Charles Webster Hawthorne (1872-1930)
Essay by Rachel Beaupre
Charles Webster Hawthorne (1872-1930)
Oil painting has its limitations. We can’t paint nature; it is all a big prevarication, but we have to tell a convincing lie. You can make only a sign language for sunlight.
- Hawthorne on Painting, p.38.
As a teacher of figure painting, New England artist Charles W. Hawthorne emphasized nothing more strongly than the importance of color harmony. Unlike many traditional painters, Hawthorne did not instruct his students in the fine art of draftsmanship, but stressed the translation of hues and tones to the flat plane of the canvas. Following his death, Hawthorne’s wife compiled his writings on art and a collection of notes taken by his students into the comprehensive text Hawthorne on Painting. This tome gives its readers the greatest insight regarding the distinctive style of the artist and confirms the painter Edwin Dickinson’s opinion that Hawthorne was the best teacher of his time.Contact Vose about this artist
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Hawthorne studied under another great educator, William Merritt Chase, at his summer school on Shinnecock, Long Island. Raised in Richmond, Maine, Hawthorne had not shown a great proclivity to the arts until he moved to New York City during the 1890s. While working as a dock hand and an assistant in astained glass factory, he began taking evening classes at the Art Students League with Frank V. Dumond in 1893 and with George de Forest Brush and Siddons Mowbray in 1894 and ’95. The following summer, he joined Chase at Shinnecock and would have continued on as his teaching assistant had the elder artist not sold his summer school in 1889. This may have been one of the most influential factors in Hawthorne’s career, for he took it upon himself to found his own program of art education in the Cape Cod town of Provincetown. Hawthorne directed this school successfully for three decades, carrying on the impressive legacy of hosting the only school for out-of-doors figure painting in the United States and largely founding the thriving artist colony that continues there today.
While Hawthorne drew knowledge and inspiration from many sources, he was always an independent painter, never closely aligning himself with a particular school or philosophy. In 1906, he traveled to Italy for a two year period and was struck by the power of Titian and Velazquez’s portraits. E. P. Richardson, Director of the Detroit Institute of Arts, credits this visit as being the most significant of his career, writing: “From the time of that Italian visit onward, Hawthorne knew what he wanted to do – to take ordinary people and things out of everyday life in America, and to transpose them into that plane of noble monumentality; he wanted to show the mysterious greatness and poetry of life there is in the most commonplace things when well seen.”1 Hawthorne learned from the quality of the Old Masters and turned to the local fishing folk of Provincetown for subject matter. His stoic representations of Portuguese fishing families are somber in tone, but dignified in composition, often with a figure directly engaging the viewer with a bold stare.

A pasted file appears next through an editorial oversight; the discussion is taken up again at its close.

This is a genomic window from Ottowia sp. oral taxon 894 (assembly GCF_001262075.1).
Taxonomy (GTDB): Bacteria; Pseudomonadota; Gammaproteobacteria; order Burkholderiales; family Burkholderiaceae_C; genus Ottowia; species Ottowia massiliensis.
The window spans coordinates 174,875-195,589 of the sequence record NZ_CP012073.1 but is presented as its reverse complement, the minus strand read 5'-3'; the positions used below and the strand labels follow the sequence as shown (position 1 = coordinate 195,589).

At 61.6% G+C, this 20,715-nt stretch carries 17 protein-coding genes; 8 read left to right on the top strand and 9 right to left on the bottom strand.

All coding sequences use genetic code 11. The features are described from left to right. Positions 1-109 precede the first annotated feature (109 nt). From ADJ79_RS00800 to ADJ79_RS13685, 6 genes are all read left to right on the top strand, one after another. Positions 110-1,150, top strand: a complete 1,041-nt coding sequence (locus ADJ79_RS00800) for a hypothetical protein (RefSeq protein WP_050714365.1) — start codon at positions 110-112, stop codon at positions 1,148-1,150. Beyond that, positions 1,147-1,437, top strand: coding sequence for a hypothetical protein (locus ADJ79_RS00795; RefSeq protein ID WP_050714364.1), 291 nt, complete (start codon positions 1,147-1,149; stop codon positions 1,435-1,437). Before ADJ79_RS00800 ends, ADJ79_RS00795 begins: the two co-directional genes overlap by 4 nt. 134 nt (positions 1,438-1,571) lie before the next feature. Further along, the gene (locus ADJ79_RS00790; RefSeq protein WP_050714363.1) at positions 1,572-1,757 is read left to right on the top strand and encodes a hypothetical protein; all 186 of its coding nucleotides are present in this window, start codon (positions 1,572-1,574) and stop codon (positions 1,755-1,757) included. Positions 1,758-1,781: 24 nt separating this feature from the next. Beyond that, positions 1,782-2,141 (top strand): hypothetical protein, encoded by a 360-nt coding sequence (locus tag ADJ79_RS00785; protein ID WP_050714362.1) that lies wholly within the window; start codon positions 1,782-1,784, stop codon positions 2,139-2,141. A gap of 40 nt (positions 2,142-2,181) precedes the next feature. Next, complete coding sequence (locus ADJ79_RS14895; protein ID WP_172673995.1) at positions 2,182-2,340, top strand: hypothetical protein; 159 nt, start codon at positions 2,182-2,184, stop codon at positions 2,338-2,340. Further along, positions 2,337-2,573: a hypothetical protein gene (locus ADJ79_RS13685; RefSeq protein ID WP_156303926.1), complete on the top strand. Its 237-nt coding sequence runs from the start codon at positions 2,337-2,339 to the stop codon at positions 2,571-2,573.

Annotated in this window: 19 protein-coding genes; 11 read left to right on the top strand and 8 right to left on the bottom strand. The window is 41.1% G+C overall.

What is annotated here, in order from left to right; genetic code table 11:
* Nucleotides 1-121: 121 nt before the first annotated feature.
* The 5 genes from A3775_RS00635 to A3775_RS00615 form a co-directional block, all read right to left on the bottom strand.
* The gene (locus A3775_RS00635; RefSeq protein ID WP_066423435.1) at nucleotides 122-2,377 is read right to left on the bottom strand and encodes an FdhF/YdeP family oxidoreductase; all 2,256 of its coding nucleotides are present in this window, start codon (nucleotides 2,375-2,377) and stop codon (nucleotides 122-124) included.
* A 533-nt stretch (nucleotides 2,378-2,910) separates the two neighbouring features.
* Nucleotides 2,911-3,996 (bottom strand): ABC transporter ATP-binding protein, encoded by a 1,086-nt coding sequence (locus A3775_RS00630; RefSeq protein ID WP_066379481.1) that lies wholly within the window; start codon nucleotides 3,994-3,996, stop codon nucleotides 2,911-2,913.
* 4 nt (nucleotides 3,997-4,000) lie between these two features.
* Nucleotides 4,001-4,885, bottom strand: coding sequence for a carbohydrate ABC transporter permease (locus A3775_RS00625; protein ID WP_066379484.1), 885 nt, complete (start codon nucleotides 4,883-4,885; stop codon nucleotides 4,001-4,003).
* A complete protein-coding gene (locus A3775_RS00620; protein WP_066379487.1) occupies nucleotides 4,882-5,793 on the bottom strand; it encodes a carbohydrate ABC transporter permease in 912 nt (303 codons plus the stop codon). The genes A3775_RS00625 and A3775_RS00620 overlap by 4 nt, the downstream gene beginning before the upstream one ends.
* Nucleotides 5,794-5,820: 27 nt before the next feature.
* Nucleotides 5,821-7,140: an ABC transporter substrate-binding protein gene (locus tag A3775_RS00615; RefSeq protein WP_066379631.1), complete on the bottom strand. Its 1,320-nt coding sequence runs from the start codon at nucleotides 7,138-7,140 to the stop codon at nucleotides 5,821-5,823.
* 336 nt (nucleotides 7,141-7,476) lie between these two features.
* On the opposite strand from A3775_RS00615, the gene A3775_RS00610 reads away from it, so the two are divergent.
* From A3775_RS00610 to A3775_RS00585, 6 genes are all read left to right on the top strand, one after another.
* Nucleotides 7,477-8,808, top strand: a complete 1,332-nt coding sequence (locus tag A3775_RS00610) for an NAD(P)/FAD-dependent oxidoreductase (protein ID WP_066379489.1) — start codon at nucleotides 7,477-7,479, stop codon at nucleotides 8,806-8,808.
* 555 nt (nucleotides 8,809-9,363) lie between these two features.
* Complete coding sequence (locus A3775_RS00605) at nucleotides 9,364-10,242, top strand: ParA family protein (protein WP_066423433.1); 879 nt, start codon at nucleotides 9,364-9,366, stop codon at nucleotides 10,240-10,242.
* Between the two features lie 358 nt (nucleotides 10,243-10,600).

Hawthorne’s stunning portraits quickly elevated him to a position of national recognition; in 1908 he was awarded associate membership to the National Academy, and he gained full membership in 1911. Hawthorne was also admitted an Associé de la Société Nationale des Beaux after successful exhibitions at the Paris Salon. One of the highest honors he received as a professional artist was when the National Academy of Design judging panel voted unanimously to award him the Thomas B. Clark prize for his moving figurative piece, The Trousseau. The painting was recommended to the Metropolitan Museum of Art for purchase, and the institution swiftly agreed to add this piece to their permanent collection.
References: References: Barbara Weinberg, American Impressionism and Realism, Metropolitan Museum of Art, 1994, p. 350.; Paintings by Charles W. Hawthorne, The Macbeth Gallery, 1917; American Magazine of Art, “Charles W. Hawthorne,” August 1931, by Leila Mechlin; International Studio, “Charles Hawthorne” by Arthur Hoeber, May 1909; Hawthorne on Painting, Collected by Mrs. C. Hawthorne, 1961; Hawthorne Retrospective, Chrysler Art Museum of Provincetown, 1961 catalog; Charles Webster Hawthorne, Richard Muhlberger, Babcock Galleries, 1999.